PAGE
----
Summer seems to be well and truly under way now. I spent the weekend down Gower and the weather was outstanding.
I didn't notice much in the way of nature as I was on a friend's stag weekend...but I definitely saw burnet moths on the morning after the night before and plenty of bats over the weekend but please don't push me for any formal identification.
A golden moon over Worm's Head looked particularly supernatural on Friday evening.
Here are a few that have caught my eye on Flickr
This grass snake in water was spotted by 'Rat Salad'. Interestingly the only time I've seen one was also in water - a rather large specimen in my parent's pond who still refuse to believe I actually saw one.
They are of course, completely harmless - unless you're a frog, so you should feel very privileged if you're lucky enough to ever find one in your pond.
This next amazing macro shot shows what I believe to be a harlequin ladybird about to devour an aphid - something to help raise gardeners spirits during this dry spell.
You can currently take part in a UK ladybird survey
Charles Dawson has been visited by a hedgehog recently. It seems slightly bizarre to feature hedgehogs as 'unusual' when you consider how common they once were?
Let's hope they can claw their way back. There's plenty you can do to help though.
Modern gardens and fencing make it tough for our little prickly friends to move around so consider leaving a gap or a hole for them in fence panels. An adult can travel up to two miles a night so they like to stretch their legs.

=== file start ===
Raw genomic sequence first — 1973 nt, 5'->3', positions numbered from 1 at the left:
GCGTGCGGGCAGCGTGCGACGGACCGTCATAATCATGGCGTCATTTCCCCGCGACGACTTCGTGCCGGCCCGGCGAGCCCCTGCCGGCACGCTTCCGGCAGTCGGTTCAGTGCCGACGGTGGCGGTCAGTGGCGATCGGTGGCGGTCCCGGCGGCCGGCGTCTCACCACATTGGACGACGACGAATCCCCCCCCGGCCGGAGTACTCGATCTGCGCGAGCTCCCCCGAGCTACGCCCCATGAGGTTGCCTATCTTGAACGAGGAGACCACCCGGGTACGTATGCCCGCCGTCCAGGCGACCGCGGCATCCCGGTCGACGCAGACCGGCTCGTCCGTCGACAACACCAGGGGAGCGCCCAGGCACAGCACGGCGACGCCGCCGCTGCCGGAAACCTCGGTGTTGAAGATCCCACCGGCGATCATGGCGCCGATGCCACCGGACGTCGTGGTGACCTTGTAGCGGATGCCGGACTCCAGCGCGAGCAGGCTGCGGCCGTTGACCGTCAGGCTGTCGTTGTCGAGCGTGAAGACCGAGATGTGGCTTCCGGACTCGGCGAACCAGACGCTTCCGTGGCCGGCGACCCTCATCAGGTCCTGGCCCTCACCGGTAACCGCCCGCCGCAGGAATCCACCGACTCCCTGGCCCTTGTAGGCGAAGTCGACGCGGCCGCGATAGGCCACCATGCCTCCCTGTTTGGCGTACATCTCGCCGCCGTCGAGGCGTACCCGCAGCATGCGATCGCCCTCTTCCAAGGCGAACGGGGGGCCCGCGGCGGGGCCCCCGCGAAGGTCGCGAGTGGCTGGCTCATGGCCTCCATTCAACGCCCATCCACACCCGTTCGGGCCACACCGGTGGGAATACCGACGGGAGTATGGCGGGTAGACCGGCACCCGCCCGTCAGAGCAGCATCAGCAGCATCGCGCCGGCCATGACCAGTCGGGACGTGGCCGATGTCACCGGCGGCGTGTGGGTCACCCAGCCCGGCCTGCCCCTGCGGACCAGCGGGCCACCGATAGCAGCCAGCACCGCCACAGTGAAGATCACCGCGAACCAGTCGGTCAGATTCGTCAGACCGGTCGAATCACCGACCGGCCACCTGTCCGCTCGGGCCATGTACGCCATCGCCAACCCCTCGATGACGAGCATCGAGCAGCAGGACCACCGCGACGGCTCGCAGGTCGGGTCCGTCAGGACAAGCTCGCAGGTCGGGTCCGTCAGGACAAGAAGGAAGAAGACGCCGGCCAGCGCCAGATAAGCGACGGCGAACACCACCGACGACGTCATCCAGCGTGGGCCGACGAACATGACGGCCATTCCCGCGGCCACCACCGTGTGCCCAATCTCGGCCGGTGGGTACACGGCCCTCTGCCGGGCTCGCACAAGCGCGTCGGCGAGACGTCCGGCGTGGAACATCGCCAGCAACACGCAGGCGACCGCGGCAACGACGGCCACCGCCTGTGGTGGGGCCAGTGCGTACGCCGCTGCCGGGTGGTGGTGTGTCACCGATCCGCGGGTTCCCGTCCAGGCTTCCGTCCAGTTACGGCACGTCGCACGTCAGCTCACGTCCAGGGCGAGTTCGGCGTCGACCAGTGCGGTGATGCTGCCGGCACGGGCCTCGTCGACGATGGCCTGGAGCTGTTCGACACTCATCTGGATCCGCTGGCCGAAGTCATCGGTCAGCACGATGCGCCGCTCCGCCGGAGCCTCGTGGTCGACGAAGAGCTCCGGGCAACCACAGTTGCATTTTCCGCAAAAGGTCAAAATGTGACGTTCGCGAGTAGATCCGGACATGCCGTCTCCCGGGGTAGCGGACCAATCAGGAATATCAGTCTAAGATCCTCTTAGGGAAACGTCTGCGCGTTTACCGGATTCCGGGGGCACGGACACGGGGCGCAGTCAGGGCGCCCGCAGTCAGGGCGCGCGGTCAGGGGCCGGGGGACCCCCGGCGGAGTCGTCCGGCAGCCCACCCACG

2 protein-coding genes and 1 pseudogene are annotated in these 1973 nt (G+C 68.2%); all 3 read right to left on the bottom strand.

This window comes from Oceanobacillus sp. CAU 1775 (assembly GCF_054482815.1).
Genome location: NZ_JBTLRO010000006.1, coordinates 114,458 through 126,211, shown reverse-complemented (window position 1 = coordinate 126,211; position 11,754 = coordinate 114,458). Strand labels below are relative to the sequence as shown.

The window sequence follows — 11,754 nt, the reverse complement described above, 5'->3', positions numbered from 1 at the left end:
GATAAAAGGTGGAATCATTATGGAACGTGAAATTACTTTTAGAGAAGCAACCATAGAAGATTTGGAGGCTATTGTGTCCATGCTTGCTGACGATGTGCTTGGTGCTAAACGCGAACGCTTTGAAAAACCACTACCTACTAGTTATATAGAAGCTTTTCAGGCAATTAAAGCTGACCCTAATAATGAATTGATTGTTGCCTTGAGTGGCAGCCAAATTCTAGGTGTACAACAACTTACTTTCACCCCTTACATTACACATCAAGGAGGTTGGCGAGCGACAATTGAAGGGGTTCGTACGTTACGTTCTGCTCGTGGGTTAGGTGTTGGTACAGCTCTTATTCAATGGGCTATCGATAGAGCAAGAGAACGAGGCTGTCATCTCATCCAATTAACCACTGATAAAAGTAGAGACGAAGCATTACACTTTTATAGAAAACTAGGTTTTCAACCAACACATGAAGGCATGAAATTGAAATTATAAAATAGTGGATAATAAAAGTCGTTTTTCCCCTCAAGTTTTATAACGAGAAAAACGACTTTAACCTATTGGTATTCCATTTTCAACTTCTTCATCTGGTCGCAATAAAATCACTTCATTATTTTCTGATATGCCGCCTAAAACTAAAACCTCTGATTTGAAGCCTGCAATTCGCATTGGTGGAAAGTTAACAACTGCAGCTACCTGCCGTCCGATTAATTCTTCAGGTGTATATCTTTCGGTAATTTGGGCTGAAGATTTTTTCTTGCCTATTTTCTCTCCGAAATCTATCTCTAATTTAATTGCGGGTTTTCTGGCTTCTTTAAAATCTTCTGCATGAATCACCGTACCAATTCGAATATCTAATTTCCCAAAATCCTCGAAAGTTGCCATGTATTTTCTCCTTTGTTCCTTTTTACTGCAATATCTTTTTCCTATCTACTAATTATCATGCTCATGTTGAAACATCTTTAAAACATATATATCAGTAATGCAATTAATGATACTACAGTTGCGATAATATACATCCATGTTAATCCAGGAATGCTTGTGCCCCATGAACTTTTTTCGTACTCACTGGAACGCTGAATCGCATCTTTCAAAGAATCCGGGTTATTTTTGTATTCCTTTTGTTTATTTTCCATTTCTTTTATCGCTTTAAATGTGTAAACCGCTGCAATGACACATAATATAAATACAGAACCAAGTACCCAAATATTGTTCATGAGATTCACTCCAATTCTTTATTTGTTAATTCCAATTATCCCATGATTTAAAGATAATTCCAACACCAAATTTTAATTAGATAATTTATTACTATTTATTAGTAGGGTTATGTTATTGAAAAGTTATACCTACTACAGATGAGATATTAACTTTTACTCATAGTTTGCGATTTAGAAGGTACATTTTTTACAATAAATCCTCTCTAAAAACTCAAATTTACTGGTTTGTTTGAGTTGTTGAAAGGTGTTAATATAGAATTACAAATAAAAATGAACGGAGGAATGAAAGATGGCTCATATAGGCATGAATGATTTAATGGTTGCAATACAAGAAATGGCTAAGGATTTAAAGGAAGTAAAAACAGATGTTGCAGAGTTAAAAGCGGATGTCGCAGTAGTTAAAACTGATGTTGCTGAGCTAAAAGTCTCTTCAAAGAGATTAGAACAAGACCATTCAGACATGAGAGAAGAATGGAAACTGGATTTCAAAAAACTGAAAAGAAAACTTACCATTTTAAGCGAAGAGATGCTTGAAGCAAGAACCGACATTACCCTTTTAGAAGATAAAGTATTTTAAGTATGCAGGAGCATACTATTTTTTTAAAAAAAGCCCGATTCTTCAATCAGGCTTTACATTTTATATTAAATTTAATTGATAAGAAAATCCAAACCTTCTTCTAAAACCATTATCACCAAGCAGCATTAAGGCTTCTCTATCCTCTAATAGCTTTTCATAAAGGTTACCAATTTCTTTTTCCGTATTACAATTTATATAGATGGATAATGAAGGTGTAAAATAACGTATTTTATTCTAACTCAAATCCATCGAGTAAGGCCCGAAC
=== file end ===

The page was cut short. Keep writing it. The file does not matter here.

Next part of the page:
Old piles of logs and leaves in a wild area of the garden will also provide a nice home for them.
Avoid using slug pellets as hedgehogs will often eat dead or dying slugs and snails by mistake, thus ingesting the poison. You could also consider using eco-friendly pellets.
A healthy hedgehog will be far better for your garden than any pesticides.You can even looking at getting one
for your garden.
And finally a baby smooth or common newt was spotted by Joy in Carmarthenshire recently.
It's around this time of year that the adults begin to leave the water and hide out in long grasses and under stones near to the water. This is known as the 'territorial stage'.
That's it for now. Keep the photos coming and take a look through our beautiful butterfly gallery
if you haven't already done so.Gull